Sudden cardiac death may arise in individuals with diseased heart tissue, or in apparently healthy subjects who suffer from genetic defects in ‘ion channel’ proteins, which increase cardiac arrhythmia risk and are associated with significant morbidity and mortality. One rare, though serious, genetic condition is the ‘short QT syndrome’ (SQTS). Although it is now known that the KCNH2-encoded N588K-hERG mutation is associated with the main (SQT1) variant of the SQTS, the mechanisms by which ventricular arrhythmia is initiated and sustained are still unclear due to lack of genotypically accurate experimental models. In this study, we used sophisticated multi-scale computer models of human ventricles in order to investigate the pro-arrhythmic effects of the N588K hERG mutation. It was found that the mutation accelerated the ventricular repolarization process, produced augmented electrical heterogeneity in some local regions of the tissue, leading to increased risk of arrhythmia genesis. It was also found that accelerated ventricular repolarization reduced the substrate size of the tissue required to sustain re-entrant circuits in both two and three dimensions. This study provides new mechanistic insight into understanding of how changes to hERG channel function in SQT1 lead to exacerbated ventricular arrhythmia risk in this inherited arrhythmia syndrome.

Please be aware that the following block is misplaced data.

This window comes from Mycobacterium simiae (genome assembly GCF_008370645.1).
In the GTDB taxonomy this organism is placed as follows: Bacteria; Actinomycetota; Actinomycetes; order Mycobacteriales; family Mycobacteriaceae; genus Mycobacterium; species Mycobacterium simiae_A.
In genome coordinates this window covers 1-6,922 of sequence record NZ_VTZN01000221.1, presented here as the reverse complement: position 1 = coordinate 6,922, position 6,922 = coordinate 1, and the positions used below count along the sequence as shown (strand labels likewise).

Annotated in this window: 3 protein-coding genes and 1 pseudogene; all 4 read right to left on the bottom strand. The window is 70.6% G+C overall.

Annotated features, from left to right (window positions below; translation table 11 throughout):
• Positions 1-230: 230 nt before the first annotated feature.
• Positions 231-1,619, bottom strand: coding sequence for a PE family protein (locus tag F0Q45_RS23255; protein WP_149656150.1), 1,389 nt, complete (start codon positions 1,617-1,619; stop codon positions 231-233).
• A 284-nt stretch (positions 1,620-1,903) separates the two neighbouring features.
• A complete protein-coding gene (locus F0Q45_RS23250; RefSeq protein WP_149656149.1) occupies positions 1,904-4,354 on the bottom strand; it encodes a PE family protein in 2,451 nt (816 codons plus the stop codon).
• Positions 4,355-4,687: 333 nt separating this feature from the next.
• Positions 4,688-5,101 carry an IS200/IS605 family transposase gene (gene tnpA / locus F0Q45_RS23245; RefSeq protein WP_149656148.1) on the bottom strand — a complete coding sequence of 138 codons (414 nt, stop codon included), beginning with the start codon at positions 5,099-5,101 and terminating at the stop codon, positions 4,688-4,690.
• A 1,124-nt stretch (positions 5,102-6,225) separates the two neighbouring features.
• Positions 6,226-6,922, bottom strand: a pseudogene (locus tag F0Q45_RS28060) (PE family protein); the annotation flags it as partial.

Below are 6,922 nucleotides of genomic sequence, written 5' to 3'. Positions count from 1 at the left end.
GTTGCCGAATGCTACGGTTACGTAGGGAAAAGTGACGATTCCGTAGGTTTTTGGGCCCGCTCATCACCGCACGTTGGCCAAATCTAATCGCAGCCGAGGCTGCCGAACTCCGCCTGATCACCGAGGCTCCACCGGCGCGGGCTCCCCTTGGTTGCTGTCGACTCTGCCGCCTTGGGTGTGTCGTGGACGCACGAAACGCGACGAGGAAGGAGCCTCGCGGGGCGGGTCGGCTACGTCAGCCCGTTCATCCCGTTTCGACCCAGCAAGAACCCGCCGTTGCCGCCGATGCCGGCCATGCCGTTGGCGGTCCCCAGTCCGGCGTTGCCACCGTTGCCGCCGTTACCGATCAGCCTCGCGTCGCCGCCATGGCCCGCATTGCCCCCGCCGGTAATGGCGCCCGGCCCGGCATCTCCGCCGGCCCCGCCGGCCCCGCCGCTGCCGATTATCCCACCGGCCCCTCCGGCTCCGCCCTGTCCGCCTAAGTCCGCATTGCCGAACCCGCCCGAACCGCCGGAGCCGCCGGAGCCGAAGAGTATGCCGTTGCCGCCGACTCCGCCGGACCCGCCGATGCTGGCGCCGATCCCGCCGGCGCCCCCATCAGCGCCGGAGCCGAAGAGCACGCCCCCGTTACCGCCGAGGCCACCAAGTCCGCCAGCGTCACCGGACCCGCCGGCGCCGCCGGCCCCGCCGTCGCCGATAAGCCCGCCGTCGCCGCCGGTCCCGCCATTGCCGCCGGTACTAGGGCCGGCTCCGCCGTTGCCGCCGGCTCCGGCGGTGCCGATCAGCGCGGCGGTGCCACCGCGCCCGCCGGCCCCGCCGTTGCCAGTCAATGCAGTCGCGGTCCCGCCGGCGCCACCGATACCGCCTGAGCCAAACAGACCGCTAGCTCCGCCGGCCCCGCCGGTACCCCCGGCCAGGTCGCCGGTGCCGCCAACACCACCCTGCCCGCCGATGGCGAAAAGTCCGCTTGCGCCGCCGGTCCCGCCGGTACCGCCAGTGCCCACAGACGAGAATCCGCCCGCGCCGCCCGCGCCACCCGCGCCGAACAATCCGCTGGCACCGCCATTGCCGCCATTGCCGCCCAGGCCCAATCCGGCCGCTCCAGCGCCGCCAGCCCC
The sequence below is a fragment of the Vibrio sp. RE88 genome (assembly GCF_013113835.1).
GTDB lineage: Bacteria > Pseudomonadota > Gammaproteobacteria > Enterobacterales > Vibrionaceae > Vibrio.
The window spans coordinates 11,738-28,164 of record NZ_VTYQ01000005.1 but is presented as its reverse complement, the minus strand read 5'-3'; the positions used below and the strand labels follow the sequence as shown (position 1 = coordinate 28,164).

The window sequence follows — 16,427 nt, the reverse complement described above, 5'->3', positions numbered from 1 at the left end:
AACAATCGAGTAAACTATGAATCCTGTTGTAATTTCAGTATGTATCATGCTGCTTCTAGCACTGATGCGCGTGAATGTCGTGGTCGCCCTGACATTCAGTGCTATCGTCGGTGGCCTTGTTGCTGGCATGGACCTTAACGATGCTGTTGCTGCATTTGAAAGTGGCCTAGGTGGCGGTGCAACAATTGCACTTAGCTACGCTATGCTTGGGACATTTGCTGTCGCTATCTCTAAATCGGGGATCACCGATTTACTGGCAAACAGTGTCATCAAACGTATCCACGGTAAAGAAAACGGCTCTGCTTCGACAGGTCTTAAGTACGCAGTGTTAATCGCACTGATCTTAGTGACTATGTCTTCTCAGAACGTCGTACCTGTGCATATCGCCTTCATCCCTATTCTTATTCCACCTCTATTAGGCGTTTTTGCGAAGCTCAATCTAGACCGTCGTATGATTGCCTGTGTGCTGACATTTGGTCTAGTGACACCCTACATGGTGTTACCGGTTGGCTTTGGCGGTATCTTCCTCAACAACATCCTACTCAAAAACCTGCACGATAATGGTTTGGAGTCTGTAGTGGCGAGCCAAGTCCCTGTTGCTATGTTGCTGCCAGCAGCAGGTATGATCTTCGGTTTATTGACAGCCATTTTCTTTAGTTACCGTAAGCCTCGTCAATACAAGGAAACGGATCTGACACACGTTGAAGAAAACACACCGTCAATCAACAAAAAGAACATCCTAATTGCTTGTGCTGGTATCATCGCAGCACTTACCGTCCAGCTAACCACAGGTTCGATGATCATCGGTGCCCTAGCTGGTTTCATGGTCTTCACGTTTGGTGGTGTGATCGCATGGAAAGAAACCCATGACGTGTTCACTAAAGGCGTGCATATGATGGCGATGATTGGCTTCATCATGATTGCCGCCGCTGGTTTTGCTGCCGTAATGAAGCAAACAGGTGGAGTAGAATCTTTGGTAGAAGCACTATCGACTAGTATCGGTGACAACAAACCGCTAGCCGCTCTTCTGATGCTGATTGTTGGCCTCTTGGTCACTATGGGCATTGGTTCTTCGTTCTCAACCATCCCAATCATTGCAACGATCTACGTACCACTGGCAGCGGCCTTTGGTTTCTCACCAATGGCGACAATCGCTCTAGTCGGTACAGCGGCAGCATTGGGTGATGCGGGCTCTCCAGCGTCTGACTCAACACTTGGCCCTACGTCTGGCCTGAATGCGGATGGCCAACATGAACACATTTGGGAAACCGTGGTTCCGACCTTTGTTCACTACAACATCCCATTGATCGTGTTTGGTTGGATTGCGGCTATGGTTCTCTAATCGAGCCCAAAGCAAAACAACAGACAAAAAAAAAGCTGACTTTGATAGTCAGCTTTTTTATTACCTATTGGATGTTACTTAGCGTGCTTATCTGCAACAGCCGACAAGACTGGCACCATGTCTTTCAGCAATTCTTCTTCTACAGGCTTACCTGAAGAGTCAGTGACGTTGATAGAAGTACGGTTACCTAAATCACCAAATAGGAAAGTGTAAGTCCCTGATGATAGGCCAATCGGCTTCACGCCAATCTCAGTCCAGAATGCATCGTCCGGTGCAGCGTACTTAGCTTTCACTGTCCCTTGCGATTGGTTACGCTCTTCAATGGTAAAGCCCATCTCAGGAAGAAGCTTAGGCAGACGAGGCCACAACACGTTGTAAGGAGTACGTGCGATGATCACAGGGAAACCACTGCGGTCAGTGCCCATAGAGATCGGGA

doi:10.1371/journal.pcbi.1002313
PMCID: PMC3240585  PMID: 22194679